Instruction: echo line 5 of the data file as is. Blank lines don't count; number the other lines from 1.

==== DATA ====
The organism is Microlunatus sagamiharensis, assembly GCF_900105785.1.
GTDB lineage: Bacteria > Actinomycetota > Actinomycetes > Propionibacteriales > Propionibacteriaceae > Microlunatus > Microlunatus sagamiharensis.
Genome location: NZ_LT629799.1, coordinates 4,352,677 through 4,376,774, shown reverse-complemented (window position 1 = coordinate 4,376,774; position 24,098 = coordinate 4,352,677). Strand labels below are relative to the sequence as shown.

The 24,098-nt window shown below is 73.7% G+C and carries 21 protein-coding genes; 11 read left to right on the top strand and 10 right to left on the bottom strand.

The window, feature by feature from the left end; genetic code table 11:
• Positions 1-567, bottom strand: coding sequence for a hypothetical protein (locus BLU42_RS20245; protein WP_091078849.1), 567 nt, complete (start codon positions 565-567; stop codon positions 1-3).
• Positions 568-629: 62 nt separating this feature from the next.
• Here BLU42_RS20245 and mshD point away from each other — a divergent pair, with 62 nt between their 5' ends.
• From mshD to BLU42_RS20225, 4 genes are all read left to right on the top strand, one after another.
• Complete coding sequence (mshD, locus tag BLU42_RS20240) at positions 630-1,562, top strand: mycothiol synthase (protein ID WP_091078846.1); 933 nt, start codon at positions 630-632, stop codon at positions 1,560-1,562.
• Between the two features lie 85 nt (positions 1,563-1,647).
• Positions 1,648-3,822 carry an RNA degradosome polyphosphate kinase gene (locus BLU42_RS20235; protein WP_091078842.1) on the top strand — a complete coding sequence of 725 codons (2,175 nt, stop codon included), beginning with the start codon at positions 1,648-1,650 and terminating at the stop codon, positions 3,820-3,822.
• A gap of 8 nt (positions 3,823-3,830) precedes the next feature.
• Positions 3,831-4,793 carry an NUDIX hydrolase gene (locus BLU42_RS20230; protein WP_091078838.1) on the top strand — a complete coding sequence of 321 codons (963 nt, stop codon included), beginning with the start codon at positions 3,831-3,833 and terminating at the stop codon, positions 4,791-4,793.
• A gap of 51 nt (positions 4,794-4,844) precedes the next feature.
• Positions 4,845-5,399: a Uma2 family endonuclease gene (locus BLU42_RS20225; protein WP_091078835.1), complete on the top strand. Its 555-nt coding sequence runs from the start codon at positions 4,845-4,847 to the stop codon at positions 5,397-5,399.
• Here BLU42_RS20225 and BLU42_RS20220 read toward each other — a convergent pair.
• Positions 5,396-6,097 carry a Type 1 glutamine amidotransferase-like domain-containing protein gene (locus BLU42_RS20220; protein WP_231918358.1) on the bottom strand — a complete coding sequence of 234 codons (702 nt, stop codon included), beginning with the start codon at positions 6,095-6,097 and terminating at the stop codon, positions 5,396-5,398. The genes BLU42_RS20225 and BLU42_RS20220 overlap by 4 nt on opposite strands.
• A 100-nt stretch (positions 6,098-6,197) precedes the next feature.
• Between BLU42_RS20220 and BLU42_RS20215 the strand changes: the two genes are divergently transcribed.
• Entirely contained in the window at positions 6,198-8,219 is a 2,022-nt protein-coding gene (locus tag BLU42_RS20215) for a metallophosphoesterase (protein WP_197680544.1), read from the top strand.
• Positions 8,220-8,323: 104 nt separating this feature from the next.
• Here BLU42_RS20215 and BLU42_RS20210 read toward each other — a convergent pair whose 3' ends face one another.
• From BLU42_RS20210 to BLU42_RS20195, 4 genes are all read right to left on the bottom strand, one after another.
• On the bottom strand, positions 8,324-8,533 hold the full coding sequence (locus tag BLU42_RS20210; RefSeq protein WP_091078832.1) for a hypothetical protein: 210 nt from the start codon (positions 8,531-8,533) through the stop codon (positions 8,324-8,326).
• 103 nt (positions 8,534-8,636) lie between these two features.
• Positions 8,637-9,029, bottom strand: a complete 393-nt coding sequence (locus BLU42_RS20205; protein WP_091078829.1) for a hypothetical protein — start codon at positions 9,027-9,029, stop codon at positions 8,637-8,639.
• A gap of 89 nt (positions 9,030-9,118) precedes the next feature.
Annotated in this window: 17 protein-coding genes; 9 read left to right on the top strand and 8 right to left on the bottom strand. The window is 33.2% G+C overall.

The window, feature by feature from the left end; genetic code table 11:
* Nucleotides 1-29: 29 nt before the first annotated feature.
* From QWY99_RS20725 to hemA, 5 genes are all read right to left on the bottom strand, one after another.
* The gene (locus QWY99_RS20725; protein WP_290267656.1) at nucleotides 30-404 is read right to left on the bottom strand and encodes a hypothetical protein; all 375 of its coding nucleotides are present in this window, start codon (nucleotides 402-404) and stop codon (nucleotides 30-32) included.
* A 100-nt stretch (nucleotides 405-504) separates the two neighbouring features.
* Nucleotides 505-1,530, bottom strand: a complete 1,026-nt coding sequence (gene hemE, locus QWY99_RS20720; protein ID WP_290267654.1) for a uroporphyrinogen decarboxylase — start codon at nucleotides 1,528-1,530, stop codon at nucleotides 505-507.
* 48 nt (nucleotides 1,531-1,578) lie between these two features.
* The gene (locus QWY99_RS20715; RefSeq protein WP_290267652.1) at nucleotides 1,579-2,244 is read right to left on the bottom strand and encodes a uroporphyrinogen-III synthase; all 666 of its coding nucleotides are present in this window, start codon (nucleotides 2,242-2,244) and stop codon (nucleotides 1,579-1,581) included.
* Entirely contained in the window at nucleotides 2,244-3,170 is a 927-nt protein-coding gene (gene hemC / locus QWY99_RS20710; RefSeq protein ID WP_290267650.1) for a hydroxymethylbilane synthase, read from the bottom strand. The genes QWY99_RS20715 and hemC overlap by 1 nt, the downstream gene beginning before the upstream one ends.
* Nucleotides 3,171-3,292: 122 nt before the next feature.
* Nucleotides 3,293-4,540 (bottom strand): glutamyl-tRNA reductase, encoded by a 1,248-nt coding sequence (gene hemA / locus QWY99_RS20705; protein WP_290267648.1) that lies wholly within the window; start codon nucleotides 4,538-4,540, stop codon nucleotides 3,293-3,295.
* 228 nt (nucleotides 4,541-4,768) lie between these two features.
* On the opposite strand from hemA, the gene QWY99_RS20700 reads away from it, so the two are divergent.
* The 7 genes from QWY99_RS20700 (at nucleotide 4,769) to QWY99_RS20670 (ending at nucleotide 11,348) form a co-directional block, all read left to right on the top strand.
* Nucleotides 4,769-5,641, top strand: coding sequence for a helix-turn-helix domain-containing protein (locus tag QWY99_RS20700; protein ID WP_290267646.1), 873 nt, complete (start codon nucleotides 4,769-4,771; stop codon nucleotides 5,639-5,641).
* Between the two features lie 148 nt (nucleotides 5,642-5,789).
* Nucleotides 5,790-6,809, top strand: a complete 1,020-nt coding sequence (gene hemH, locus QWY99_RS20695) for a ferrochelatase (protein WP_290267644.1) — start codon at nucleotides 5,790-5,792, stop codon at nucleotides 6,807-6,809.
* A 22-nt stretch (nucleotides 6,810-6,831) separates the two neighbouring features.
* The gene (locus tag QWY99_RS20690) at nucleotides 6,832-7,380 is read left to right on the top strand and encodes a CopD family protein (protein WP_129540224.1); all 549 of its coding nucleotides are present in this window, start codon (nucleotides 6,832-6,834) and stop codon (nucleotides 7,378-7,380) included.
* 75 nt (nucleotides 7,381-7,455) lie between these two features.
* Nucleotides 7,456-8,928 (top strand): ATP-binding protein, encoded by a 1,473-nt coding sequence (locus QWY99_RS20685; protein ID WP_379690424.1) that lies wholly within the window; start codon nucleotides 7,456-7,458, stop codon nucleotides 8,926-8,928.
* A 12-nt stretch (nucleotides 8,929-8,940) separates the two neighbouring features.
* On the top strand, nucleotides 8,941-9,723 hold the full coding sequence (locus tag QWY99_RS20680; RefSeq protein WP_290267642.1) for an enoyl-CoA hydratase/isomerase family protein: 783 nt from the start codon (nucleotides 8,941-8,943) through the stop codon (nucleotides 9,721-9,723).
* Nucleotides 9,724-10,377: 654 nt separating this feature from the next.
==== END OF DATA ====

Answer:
The window, feature by feature from the left end; genetic code table 11: